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There tends to be a general belief that entrepreneurs are somewhat like Don Quixote: They fearlessly go forward, at tremendous peril to themselves and in the face of overwhelming odds. In fact, the idea of the entrepreneur as a bold, swashbuckling risk-taker is a modern myth. Yes, there are flamboyant entrepreneurs who may repeatedly risk everything, but they are the exceptions, not the rule. In general, today’s successful entrepreneurs are a surprising mix of prudence and courage: They aren’t afraid to try new things, but they first do everything they can to reduce all costs and risks.

Go-it-alone entrepreneurs are optimistic but realistic. Though they recognize that risk is an essential part of business, they are constantly asking themselves, “Now how can I limit the damage if this does not work?” By limiting their risk, they work to ensure they will still be in business even if a particular initiative doesn’t work.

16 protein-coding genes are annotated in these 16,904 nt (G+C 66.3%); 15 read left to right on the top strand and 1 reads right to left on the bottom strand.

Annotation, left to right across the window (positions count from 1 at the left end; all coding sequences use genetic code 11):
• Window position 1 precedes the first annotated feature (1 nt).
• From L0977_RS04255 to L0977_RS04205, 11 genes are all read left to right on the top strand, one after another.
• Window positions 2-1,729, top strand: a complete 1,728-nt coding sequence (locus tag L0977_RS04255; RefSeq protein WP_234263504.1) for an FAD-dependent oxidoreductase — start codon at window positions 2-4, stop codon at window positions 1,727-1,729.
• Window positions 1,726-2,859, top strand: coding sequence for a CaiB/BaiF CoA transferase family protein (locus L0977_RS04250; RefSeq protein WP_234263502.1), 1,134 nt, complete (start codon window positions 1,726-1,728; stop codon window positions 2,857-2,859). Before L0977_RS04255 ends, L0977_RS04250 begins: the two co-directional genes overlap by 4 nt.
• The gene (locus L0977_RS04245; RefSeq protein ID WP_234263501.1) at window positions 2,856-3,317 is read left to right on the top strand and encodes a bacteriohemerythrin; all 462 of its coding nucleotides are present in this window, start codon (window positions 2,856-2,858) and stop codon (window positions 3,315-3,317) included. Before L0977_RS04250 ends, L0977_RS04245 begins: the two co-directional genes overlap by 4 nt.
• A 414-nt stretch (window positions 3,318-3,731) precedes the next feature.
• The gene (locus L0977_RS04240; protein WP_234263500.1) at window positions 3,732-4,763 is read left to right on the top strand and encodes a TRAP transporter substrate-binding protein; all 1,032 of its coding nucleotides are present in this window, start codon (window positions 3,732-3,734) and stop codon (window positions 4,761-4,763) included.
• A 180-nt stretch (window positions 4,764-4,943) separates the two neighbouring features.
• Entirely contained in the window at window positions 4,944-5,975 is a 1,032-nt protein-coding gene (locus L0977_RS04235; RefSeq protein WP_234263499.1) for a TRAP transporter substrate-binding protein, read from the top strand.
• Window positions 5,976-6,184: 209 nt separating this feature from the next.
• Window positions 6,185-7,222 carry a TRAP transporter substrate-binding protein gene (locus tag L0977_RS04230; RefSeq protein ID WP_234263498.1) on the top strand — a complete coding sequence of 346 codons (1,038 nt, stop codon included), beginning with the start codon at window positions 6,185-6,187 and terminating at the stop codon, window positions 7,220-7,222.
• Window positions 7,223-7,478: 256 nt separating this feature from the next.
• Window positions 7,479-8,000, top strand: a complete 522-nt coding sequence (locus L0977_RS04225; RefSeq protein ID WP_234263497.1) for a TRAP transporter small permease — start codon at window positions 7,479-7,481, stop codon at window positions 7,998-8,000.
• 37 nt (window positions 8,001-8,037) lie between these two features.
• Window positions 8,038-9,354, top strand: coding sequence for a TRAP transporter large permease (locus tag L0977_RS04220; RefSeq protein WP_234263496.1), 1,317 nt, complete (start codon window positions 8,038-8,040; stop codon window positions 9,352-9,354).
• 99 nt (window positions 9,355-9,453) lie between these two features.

In March 2001, eMachines ( was in dire straits, and Wayne Inouye was hired as the new CEO. Most analysts assumed that Inouye would head straight for bankruptcy court. Instead, Inouye engineered one of the most stunning turnarounds in recent memory. After eMachines overtook Gateway ( to become the nation’s third largest desktop PC company, the two companies chose to merge, with Inouye becoming CEO of the combined company.

Inouye echoes this generally unrecognized aspect of successful entrepreneurs: “We are used to thinking of entrepreneurs as people who embrace tremendous risk. In my experience, successful entrepreneurs do everything they can to limit risk. They may take a risk on a new business model or a concept that has not been tried before—and they are not afraid of risk, but within

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GO IT ALONE! Copyright 2004 by Bruce Judson. Reprinted by permission of HarperCollins Publishers. All rights reserved.